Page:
The effect of deslorelin acetate on the oestrous cycle of female guinea pigs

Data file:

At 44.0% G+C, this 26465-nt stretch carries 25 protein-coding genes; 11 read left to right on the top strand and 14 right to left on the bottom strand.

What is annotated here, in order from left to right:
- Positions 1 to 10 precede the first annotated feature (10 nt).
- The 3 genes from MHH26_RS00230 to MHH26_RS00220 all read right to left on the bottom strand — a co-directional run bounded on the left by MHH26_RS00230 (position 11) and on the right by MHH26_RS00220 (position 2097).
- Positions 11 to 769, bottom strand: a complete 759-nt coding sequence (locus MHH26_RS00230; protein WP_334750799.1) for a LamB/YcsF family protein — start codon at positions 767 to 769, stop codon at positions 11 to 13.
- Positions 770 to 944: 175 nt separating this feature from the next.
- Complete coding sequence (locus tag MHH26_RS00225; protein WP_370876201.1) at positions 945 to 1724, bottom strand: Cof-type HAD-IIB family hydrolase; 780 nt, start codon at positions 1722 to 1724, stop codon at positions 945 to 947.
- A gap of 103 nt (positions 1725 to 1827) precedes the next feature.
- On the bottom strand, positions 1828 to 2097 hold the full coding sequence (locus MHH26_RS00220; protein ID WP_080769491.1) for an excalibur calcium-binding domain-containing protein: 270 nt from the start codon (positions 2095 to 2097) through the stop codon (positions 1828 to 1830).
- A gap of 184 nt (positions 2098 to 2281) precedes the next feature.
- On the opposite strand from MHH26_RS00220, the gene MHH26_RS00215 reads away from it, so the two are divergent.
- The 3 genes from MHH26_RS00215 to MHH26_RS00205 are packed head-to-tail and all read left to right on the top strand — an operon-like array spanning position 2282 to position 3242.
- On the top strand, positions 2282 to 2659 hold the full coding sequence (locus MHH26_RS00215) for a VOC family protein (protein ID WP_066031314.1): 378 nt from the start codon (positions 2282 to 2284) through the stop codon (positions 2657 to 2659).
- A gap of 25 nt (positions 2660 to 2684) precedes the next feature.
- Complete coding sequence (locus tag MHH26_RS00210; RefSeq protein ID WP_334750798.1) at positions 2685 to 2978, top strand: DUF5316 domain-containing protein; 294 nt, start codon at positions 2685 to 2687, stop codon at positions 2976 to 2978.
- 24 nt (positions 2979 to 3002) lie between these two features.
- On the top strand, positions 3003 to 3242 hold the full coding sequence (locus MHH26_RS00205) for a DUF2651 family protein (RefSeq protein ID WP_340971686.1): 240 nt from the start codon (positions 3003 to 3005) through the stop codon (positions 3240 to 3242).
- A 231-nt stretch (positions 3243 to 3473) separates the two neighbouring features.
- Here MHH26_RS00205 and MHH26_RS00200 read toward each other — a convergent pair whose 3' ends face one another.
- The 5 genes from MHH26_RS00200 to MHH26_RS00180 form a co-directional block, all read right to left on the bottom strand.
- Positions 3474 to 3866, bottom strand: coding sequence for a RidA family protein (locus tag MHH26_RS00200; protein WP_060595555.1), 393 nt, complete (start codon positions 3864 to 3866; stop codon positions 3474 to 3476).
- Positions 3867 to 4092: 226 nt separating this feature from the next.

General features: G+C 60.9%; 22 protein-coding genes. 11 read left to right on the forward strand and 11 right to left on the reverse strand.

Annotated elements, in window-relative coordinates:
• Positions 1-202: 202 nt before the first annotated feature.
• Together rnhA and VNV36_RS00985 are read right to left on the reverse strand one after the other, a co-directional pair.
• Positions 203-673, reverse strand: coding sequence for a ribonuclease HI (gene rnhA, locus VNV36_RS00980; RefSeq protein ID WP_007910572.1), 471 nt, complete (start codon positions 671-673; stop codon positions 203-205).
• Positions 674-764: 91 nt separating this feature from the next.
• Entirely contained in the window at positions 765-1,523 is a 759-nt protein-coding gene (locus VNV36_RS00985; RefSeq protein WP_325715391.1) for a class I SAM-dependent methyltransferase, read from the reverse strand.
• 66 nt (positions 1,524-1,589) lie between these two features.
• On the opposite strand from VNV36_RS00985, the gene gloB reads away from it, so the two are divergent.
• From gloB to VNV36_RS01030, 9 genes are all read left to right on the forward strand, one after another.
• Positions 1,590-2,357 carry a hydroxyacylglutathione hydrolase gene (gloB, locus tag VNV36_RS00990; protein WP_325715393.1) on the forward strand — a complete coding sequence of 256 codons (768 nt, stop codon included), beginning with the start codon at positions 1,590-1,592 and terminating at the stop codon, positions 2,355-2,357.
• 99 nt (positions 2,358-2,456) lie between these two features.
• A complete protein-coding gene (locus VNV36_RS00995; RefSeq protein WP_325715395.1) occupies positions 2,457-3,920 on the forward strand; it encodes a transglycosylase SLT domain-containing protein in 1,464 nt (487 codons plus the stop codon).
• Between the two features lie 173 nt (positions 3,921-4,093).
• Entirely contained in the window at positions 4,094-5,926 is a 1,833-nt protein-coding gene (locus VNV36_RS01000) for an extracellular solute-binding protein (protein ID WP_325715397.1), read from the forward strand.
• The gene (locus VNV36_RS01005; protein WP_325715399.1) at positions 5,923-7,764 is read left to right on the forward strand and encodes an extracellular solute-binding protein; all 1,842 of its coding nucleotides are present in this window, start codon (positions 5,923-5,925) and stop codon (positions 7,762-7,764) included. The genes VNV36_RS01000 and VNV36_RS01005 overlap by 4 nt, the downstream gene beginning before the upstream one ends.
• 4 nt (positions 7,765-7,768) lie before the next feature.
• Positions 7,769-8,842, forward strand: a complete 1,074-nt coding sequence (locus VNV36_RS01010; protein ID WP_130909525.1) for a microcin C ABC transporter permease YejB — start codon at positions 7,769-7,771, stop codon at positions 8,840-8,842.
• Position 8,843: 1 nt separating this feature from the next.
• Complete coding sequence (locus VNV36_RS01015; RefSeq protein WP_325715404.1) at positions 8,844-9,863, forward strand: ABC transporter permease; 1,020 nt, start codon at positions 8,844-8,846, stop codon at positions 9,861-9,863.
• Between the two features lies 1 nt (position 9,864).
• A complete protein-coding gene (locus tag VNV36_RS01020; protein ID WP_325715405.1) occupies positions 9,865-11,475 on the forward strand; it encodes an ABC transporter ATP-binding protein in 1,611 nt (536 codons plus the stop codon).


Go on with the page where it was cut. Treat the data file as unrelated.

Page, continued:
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(1)Veterinarni Medicina, 60, 2015 (3): 155–160. Original Paper. doi: 10.17221/8062-VETMED. The effect of deslorelin acetate on the oestrous cycle of female guinea pigs S. Kohutova, V. Jekl, Z. Knotek, K. Hauptman Faculty of Veterinary Medicine, University of Veterinary and Pharmaceutical Sciences, Brno, Czech Republic ABSTRACT: Deslorelin acetate, a GnRH agonist, is commonly used to prevent folliculogenesis in several species. However, little is known of the effect of deslorelin acetate implants on the oestrous cycle of female guinea pigs. Fifteen intact healthy female guinea pigs were investigated in this study. Signs of sexual behaviour, the presence of a vaginal membrane along with plasma concentrations of oestradiol (E2) and progesterone (P4), were monitored during two consecutive oestrous cycles. At the beginning of the third oestrous cycle each guinea pig was administered an implant of the GnRH analogue, deslorelin acetate, (4.7 mg). When compared to the untreated state, deslorelin implantation was associated with altered signs of oestrus. The average time to opening of the vaginal membrane was delayed. After opening, the vaginas were found to be variably opened and closed. A significant reduction in P 4 (to less than 1.0 ng/ml) and cessation of P4 cyclical variation was observed. Plasma E2 remained high during the whole experimental period. This study shows that cessation of the oestrous cycle by the deslorelin implant might be useful in preventing pregnancy in guinea pigs. Keywords: guinea pig; deslorelin; progesterone; oestradiol; oestrous cycle List of abbreviations E2 = oestradiol, FSH = follicle-stimulating hormone, GnRH = gonadotropin-releasing hormone, gpGnRH = guinea pig gonadotropin-releasing hormone, LH = luteinising hormone, P4 = progesterone. Guinea pigs (Cavia aperea f. porcellus) are polyoestrous animals, and sows ovulate spontaneously (Sisk 1976). Guinea pigs have a mean oestrous cycle length of 17.5 ± 2.1 days (range 15–21 days) which is composed of dioestrus, when the female is sexually inactive and the vagina is closed by an epithelial membrane, followed by proestrus and oestrus. The sow is sexually receptive during proestrus and oestrus and the transition to oestrus is preceded by the opening of the vagina due to dissolution of the vaginal membrane (Stockard and Papanicolau 1917). Previously, it has been shown that there is a significant elevation of plasma progesterone (P4) coincident with the luteal phase (dioestrus) in guinea pigs (Feder et al. 1968; Challis et al. 1971; Blatchley. et al. 1976; Garis and Foreman 1984), whereas fluctuations of plasma oestradiol (E2) levels occur throughout the oestrous cycle (Chalis et al. 1971; Croix and Franchimont 1975; Garris and Foreman 1984; Westfahl and Vekasy 1988; Hutz et al. 1990). Thus, in the guinea pig, the period of sexual behaviour and receptivity can be indirectly deduced from the duration of dioestrus (when high P4 levels, low sexual activity and vaginal membranes are present) and oestrus (low P4 levels, sows are sexually active and vaginal membranes are absent). Deslorelin acetate is a long-acting synthetic GnRH agonist used for the control of sexual behaviour in various animal species (McRae et al. 1985; Munson et al. 2001; Junaidi et al. 2003; Schoemaker et al. 2008; Romagnoli et al. 2009; Fontaine et al.. Supported by the Internal Grant Agency of the University of Veterinary and Pharmaceutical Sciences, Brno, Czech Republic (Grant No. 54/2010/FVL).. 155.